Keeping cats indoors prevents them from becoming lost, engaging in fights with other animals, and being exposed to other hazards. So, can indoor cats get fleas? Are they protected from fleas?

Even if you keep your cat indoors, flea and tick control should not be neglected.

Fleas are little yet potent. They utilize their powerful hind legs to leap onto passing pets and humans.

Fleas also reproduce rapidly; a single flea feeding on a host animal can lay up to 50 eggs every day.

Unfortunately, this can also occur within your household. Indoor cats can acquire fleas in ways that may surprise you.

So, What Exactly Makes Fleas So Dangerous?

Fleas are the most prevalent external parasites cats can get. In addition to being a health concern on their own by inducing anemia at excessive levels, they can potentially cause additional diseases like the following: 

  • Tapeworms are intestinal parasites that can be transmitted to cats and even people via flea bites.
  • Flea allergy dermatitis is a frequent allergic skin reaction caused by flea bites in cats and dogs.
  • Cat scratch illness is a skin ailment transmitted to humans by flea feces (“flea dirt”).
  • Hemoparasites, like Mycoplasma haemofelis, a blood parasite that can infect your cat and stay asymptomatic for years, or cause anemia, lethargy, fever, and appetite loss when provoked by other diseases (such as FeLV) or stressful events.

How Did My Indoor Cat Get Fleas?

There are 6 major ways through which fleas can enter your home and attack your cats. 

Leaving the house – If you give it some thought, strictly indoors has exceptions.

Every time your cat leaves the house to visit a place where other pets have been, whether it’s the groomer, the doctor, another residence, or a pet hotel, it runs the danger of taking up certain parasites.

Regardless of how “clean” these areas may be or how many precautions are taken, the presence of other creatures always poses a risk.


Other animals – If both pets are not sufficiently protected, there is a considerable probability that fleas will find their way into a multi-pet household where an indoor cat coexists with a dog that receives two daily walks.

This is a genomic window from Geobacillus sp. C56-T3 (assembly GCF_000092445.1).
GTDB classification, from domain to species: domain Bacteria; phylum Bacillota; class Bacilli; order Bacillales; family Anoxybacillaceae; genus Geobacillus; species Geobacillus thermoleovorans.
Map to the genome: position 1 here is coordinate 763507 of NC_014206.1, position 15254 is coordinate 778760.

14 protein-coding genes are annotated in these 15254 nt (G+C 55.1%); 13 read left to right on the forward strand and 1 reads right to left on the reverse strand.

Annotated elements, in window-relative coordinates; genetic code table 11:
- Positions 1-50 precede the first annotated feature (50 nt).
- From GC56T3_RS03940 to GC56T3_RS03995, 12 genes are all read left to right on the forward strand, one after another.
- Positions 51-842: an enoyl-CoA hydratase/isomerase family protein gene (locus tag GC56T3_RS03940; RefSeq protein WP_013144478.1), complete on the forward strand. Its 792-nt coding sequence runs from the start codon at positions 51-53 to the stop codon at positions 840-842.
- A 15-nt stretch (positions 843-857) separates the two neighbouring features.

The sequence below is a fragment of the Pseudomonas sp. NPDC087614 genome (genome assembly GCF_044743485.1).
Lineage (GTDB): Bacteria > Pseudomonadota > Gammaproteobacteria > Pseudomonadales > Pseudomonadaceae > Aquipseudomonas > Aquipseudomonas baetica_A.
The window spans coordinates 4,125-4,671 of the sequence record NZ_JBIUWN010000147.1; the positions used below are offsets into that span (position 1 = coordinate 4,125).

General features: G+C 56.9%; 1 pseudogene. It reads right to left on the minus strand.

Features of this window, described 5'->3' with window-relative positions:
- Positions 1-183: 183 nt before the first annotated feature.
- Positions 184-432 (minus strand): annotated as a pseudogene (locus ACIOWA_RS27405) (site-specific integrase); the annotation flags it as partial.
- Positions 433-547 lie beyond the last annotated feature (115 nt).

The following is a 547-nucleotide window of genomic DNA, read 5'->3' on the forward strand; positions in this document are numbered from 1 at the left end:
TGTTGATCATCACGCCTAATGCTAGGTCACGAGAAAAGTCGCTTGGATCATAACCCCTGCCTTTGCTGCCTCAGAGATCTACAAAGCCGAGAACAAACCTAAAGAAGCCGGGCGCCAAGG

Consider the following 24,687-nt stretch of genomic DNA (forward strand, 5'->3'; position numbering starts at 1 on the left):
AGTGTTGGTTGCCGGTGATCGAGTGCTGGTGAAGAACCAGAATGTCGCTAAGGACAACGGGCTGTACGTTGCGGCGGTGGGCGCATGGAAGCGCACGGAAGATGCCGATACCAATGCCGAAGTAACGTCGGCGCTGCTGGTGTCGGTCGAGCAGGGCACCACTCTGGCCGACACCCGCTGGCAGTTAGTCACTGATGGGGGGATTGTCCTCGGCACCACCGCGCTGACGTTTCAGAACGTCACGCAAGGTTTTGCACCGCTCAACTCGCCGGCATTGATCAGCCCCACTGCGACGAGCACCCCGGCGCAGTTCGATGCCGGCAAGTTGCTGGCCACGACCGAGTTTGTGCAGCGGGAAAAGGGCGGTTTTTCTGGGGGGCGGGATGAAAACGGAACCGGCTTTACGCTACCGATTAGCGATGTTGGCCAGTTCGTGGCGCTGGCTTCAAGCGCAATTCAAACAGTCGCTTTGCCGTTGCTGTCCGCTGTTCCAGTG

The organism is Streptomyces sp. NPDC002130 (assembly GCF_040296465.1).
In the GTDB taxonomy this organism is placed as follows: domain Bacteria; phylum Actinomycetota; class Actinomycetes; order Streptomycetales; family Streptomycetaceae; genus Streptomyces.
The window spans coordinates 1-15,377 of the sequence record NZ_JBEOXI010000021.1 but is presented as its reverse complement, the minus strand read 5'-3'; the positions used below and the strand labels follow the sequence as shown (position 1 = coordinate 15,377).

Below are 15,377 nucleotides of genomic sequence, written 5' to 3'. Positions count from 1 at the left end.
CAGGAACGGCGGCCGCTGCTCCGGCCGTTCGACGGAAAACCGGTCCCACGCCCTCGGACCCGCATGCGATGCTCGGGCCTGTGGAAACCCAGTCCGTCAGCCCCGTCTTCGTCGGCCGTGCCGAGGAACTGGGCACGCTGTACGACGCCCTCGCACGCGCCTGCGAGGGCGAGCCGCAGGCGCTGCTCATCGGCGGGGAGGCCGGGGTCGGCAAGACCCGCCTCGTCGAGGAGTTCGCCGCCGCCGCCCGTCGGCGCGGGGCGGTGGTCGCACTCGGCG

This is especially true during warmer weather, when external parasites are more prevalent (fleas cannot survive in cold weather).

And remember, before bringing a new pet or stray pet into your home, even temporarily, a small amount of flea preventative could go a long way in preventing a HUGE flea problem in the future.

Used beds — We’re all for recycling and reusing, but if someone gave you a pet bed or you purchased a used accessory that was previously used by another cat, especially plush toys or pet beds, you should be aware that eggs and larvae may be present.

Before allowing your cat to use the “new” second-hand bed or toy, if feasible, wash such items at high temperatures to kill any parasites (and other germs) and let them dry completely.

New house – It is fairly uncommon for pet owners to notice flea infestations shortly after moving into a new residence.

Flea eggs and larvae may have been left behind as a result of the previous occupant’s pet ownership (Flea eggs can stay latent for a long time.).

Or perhaps your moving company left the couch or boxes on the lawn for a short time, allowing fleas to enter your home.

Humans (entering the home) – It’s a fact. Both family members and guests can unwittingly introduce fleas clinging to their clothing into the home.

Especially if they have had contact with other animals while wearing the same clothing.

Fleas can eventually hitchhike into our homes and parasitize our indoor cats at any time. 

Rodents – Fleas feed on various mammals besides dogs and cats. Mouse or rat infestations can bring fleas. Fleas jump from rodents to cats to homes.

Can Fleas Infest Humans?

Technically, yes. Ctenocephalides felis, sometimes known as cat fleas, are not choosy when it comes to hosts.

Even though they are commonly referred to as cat fleas, the most of fleas seen on dogs belong to the same species (C. felis).

However, humans are not their favorite food. If there are cats nearby, adult fleas will gladly jump from their human host (they may jump up to 100 times their own size) to their more suitable feline host.

How Do I Treat Flea Infestation?

cat scratching its body - can indoor cats get fleas

There are numerous remedies available to prevent fleas on cats, including collars, spot-on solutions, pills, and sprays.

The correct one depends on whether you are dealing with an active infestation or acting preventatively.

Some products require the flea to feed on the host, while others merely require the flea to make superficial contact with the skin of the host. The best course of action is to get professional advice from your veterinarian’s staff.

Because fleas can develop resistance to some pesticides, they will be aware of the types of products that have proven more effective in your area and those to which fleas have developed greater resistance.

You’ll want to get it correctly the first time to prevent parasites from developing resistance.

The recommendations may also change based on your cat’s particular requirements.

Cats with established flea allergies or other conditions that place them at a higher risk of acquiring symptoms from Mycoplasma haemofelis, for example, may require more stringent preventative measures.

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